Dr. Erika Schwartz, a practicing MD in New York prescribes both FDA-approved bioidentical hormones and non-FDA compounded bioidentical hormones to her patients. Schwartz began prescribing bioidentical hormones 14 years ago, and even takes them herself after switching from basic HRT years ago. Giving her patients a choice between standardized bioidentical hormones and compounded versions, she stresses the importance of doctors being trained on the subject of bioidentical hormones by physicians who are already knowledgeable and using them. Schwartz is also quick to emphasize the importance of a holistic approach to treatment, and that whether compounded or non-bioidentical hormones are only part of the much larger health picture. She states, “Sometimes people come in and what they really need is to address their diet, their exercise, their lifestyle. But if you don’t address them in the context of the whole person — with her diet, her exercise, her lifestyle, with her relationships, with her stresses — and [if] you don’t work with everything, you’re not really going to be able to come up with the results that women would like to see.”
Types, Names, and Forms of Hormones
FDA-approved bioidentical estrogens and micronized progesterones are available with a prescription at local drugstores. Traditional/commercially available bioidentical estradiol can be found in several forms, but is most often prescribed in pill, cream, patch, and vaginally administered preparations. Micronized progesterone is most often prescribed in capsule and vaginal gel form. The below chart (from Harvard Women’s Health Watch, August 2006) provides a fairly comprehensive list of FDA-approved hormones for menopausal symptoms, including the: type either estrogen, progestin, i.e. micronized progesterone, or combined hormones; brand name; form of preparation; and whether or not it is a bioidentical hormone. It is also important to note the chart’s four asterisks and their unique caveats.
|FDA-approved hormones for menopausal symptoms|
|Conjugated equine estrogens (CEE)/
pregnant mares’ urine
|Synthetic conjugated estrogens/plants||Cenestin, Enjuvia||Pill||No|
|Alora, Climara, Esclim, Estraderm, Vivelle, others||Patch||Yes|
|Estropipate (modified estrone)/plants||Ortho-Est, Ogen, others||Pill||No|
|Estradiol acetate||Femring||Vaginal ring||Yes|
|Estradiol hemihydrate||Vagifem||Vaginal tablet+||Yes|
|Progestins, micronized progesterone|
|Medroxyprogesterone acetate (MPA)||Amen, Cycrin, Provera||Pill||No|
|Micronized* progesterone USP||Prometrium||Pill||Yes|
|Prochieve 4%||Vaginal gel||Yes|
|Norethindrone||Micronor, Nor-QD, others||Pill||No|
|Norethindrone acetate||Aygestin, others||Pill||No|
|CEE and MPA||Premphase, Prempro||Pill||No|
|Ethinyl estradiol and norethindrone acetate||Femhrt||Pill||No|
|17 beta-estradiol and norethindrone acetate||Activella||Pill||No|
|17 beta-estradiol and norgestimate||Prefest||Pill||No++|
|17 beta-estradiol and levonorgestrel||Climara Pro||Patch||No++|
|*Particles are made smaller for better absorption.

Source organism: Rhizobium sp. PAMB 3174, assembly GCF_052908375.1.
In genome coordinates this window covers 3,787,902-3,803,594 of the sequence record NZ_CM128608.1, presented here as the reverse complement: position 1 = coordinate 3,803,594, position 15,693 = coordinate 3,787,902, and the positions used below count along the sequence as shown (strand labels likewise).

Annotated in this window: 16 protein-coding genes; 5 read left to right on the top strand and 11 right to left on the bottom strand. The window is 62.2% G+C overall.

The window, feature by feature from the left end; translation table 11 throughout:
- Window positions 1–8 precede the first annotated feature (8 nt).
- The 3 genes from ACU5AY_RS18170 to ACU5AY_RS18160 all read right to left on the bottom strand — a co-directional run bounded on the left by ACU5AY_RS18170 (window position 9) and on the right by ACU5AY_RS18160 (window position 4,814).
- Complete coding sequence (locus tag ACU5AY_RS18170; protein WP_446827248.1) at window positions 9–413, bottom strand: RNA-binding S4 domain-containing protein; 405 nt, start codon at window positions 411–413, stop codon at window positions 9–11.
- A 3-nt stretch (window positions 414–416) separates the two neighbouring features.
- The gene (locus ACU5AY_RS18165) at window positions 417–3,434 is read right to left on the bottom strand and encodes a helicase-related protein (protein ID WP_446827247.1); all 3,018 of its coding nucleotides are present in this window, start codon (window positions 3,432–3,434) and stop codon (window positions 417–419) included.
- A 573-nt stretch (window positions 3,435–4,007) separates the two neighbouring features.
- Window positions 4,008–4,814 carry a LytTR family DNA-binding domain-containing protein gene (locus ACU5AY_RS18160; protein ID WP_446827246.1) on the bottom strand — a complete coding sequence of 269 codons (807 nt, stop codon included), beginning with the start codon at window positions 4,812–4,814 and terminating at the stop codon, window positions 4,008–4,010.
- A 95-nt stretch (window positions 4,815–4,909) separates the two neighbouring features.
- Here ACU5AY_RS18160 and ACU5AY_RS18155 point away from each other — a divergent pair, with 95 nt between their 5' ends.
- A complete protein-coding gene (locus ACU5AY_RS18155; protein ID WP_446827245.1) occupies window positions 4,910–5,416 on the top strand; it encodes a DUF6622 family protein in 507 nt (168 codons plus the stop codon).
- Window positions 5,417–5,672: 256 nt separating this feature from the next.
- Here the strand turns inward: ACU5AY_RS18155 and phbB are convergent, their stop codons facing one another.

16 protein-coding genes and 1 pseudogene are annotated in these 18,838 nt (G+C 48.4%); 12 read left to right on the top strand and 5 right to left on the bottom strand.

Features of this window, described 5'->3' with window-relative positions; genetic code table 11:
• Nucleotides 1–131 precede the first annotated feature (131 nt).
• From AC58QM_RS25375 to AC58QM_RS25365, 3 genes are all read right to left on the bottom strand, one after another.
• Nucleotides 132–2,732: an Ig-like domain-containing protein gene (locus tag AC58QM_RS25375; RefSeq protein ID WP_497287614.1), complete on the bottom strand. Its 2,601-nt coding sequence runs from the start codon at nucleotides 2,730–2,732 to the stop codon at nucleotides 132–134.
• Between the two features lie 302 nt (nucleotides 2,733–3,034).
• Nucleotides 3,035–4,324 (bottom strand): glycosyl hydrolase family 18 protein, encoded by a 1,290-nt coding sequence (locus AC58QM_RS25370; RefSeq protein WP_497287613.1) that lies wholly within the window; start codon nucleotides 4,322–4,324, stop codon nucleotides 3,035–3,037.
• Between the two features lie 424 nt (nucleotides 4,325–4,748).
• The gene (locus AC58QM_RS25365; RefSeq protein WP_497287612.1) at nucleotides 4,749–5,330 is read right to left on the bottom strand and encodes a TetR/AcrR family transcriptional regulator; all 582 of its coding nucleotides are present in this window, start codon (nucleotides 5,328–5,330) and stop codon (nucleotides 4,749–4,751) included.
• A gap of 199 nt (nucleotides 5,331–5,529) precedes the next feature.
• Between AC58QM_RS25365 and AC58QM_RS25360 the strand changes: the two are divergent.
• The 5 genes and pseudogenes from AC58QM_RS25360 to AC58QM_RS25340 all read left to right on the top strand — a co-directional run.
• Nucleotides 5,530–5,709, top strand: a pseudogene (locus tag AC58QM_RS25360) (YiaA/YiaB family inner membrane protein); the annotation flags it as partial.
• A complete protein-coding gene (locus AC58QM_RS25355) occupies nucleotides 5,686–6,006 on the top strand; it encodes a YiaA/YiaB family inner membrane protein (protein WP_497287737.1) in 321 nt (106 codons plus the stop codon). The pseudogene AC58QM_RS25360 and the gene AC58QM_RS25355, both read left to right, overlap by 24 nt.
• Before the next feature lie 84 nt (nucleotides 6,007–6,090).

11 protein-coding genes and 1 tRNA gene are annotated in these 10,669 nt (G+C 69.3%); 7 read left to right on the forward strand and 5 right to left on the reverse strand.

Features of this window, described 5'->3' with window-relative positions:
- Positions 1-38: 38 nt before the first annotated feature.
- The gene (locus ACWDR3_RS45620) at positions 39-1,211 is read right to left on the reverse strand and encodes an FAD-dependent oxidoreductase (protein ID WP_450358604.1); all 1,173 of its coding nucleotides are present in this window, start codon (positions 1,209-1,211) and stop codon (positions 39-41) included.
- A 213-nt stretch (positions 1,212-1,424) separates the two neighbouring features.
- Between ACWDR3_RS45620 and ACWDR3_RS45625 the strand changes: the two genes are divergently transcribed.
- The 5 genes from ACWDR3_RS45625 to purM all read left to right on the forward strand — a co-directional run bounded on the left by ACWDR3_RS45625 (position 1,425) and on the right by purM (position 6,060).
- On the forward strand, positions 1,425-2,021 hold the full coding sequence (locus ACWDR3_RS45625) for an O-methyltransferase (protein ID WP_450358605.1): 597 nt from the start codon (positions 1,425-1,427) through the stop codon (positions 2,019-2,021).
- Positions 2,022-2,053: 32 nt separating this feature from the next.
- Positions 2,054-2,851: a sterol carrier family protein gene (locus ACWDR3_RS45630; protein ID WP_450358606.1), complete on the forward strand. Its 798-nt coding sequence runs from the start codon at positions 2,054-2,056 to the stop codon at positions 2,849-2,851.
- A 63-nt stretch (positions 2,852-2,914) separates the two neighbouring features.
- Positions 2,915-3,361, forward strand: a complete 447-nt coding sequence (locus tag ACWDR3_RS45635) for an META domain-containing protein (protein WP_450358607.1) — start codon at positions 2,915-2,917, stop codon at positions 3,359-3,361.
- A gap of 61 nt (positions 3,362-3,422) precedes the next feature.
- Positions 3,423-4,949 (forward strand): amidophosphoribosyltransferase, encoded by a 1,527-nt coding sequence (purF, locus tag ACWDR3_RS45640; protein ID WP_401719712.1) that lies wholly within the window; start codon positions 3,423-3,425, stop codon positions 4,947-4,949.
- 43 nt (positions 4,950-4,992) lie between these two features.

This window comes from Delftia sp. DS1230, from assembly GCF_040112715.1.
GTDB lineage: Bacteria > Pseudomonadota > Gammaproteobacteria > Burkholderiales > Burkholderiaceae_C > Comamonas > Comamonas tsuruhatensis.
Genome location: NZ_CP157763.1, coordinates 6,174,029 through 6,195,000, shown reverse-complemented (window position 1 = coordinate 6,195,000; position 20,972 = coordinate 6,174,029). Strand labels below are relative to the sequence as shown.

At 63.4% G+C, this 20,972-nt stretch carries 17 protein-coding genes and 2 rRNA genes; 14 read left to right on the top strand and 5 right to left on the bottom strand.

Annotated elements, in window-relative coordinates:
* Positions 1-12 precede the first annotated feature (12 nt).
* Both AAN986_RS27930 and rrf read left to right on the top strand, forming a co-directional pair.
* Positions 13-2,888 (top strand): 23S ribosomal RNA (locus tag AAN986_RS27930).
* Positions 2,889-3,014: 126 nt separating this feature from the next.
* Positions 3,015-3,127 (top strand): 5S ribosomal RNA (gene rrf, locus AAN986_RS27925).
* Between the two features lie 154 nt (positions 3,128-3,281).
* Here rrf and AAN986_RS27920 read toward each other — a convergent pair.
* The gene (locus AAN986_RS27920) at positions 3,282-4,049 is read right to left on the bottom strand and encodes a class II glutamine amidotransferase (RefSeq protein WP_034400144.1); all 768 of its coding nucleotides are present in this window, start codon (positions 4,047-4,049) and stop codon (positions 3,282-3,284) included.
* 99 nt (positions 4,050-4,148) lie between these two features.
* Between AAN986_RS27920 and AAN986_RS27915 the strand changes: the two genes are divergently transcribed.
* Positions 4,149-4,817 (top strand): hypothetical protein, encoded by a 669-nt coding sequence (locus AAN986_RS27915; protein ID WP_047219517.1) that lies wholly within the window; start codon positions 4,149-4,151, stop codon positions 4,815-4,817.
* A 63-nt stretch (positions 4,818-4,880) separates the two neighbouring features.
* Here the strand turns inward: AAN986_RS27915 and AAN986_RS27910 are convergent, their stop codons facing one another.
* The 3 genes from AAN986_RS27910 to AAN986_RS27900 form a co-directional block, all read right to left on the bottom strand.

**Bioidentical estradiol until ingested and converted in the liver to estrone.
+For vaginal symptoms only.
++The estradiol is bioidentical but not the progestin.
Researching Bioidentical Hormones
Although rather extensively used today, there is still a great deal of skepticism regarding the safety and efficacy of bioidentical hormones, with pro and con arguments on both sides of the fence. Apparently the best way for a person to determine whether or not bioidentical hormones would be right is through the performance of independent research, i.e., reading reliable source material, actively engaging in subject specific data and information gathering, and via the questioning of family practitioners and those who use presently these types of hormones.
The following sources can be effectively used to jumpstart the research process, but there is no substitute for due diligence: The American College of Obstetricians and Gynecologists (ACOG); The Mayo Clinic; The Journal of the International Menopause Society; and The Medical Letter on Drugs and Therapeutics.
- What are bioidentical hormones?
- Harvard Women’s Health Watch, August 2006
- Harvard Medical School
- Misconception and concerns about bioidentical hormones used for custom-compounded hormone therapy.
- Bhavnani BR, Stanczyk FZ.
- J Clin Endocrinol Metab. 2012 Mar;97(3):756-9. doi: 10.1210/jc.2011-2492
- Report: Limited FDA survey of compounded drug products
- FDA Center for Drug Evaluation and Research
- FCER Web site, Jan 28, 2003
- Bioidentical hormone therapy
- Files JA, Ko MG, Pruthi S.
- Mayo Clin Proc. 2011 Jul;86(7):673-80, quiz 680. doi: 10.4065/mcp.2010.0714. Epub 2011 Apr 29
- PMID: 21531972
- ACOG Committee on Gynecologic Practice Compounded bioidentical hormones Obstetrics and Gynecology 106:1139-1140, 2005
- Bio-Identicals: Sorting Myths from Facts
- FDA consumer update
- Jan 9, 2008
- Are bioidentical hormones safer and more effective than hormones used in traditional hormone therapy for menopause symptoms?
- The Mayo Clinic
- Mary M. Gallenberg, M.D.
- Bioidentical compounded hormones: a pharmacokinetic evaluation in a randomized clinical trial.
- Sood R, Warndahl RA, Schroeder DR, Singh RJ, Rhodes DJ, Wahner-Roedler D, Bahn RS, Shuster LT
- Maturitas. 2013 Apr; 74(4):375-82. Epub 2013 Feb 04.
- Bioidentical progesterone cream for menopause-related vasomotor symptoms: is it effective?
- Whelan AM, Jurgens TM, Trinacty M.
- Ann Pharmacother. 2013 Jan;47(1):112-6. doi: 10.1345/aph.1R362. Epub 2012 Dec 18.